Instructional Methods In A Virtual Classroom:
Student Responses to Teaching and Learning in Cyberspace

This study explored student responses to an Arizona community college distance learning course (IGS 298, The Explorers) delivered over the Internet using a new classroom technology know as text based virtual reality. Using both quantitative and qualitative methods, the study examined basic student demographics as well as their perceptions/experiences of course content, instructional style, positive/negative reactions and general comments about participating in a virtual classroom.

In general, students reported very positive experiences with the course, enjoyed on-line interaction with other students and faculty, found the course content interesting and felt that their instructors were active participants as well as fellow learners. Students appeared to experience a significant degree of frustration learning to use the technology, resolving technical problems and keeping track of reading and writing assignments. Students reporting the highest levels of satisfaction were typically females between the ages of thirty-five to forty with computers and modems at home.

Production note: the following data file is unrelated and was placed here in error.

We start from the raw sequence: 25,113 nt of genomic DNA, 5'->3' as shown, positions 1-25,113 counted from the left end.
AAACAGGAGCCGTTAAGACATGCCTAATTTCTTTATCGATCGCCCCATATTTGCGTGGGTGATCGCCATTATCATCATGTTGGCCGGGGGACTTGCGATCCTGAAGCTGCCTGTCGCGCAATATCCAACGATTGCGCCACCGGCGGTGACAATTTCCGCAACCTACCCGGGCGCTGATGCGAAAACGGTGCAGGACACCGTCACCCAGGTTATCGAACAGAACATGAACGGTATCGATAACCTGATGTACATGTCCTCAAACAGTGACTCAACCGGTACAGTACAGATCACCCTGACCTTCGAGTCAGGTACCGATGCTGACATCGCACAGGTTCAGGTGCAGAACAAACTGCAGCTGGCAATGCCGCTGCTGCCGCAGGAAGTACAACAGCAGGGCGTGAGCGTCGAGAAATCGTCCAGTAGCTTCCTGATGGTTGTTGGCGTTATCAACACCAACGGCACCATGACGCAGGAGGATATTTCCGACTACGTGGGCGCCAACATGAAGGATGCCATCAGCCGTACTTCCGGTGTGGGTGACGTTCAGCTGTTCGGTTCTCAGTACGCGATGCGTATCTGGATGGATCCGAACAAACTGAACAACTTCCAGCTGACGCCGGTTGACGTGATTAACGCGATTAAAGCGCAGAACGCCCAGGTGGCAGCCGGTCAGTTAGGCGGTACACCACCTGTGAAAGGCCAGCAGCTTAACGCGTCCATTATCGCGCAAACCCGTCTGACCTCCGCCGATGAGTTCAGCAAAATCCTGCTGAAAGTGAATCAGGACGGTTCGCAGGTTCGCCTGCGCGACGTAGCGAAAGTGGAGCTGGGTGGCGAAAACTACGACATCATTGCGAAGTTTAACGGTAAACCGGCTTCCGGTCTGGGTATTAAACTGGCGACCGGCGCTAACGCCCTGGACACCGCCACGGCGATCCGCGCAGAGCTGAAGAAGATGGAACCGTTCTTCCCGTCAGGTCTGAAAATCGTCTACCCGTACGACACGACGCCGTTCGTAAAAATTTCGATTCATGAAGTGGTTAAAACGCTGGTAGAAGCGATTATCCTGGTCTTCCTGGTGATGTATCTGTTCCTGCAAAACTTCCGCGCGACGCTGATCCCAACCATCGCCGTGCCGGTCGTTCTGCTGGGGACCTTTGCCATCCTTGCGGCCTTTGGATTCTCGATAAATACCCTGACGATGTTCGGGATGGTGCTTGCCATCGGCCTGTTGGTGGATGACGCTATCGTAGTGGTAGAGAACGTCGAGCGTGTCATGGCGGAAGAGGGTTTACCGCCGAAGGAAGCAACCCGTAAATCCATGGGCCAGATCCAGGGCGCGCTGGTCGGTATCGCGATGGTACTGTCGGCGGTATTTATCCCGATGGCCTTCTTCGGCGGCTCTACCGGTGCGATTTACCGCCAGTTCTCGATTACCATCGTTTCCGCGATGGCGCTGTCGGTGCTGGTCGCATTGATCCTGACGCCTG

Given the highly experimental nature of the course, technology and instructional methods employed, this study offers readers information which might be of value in the design of future virtual classrooms and the implementation of additional research efforts intended to explore this exciting new classroom technology.

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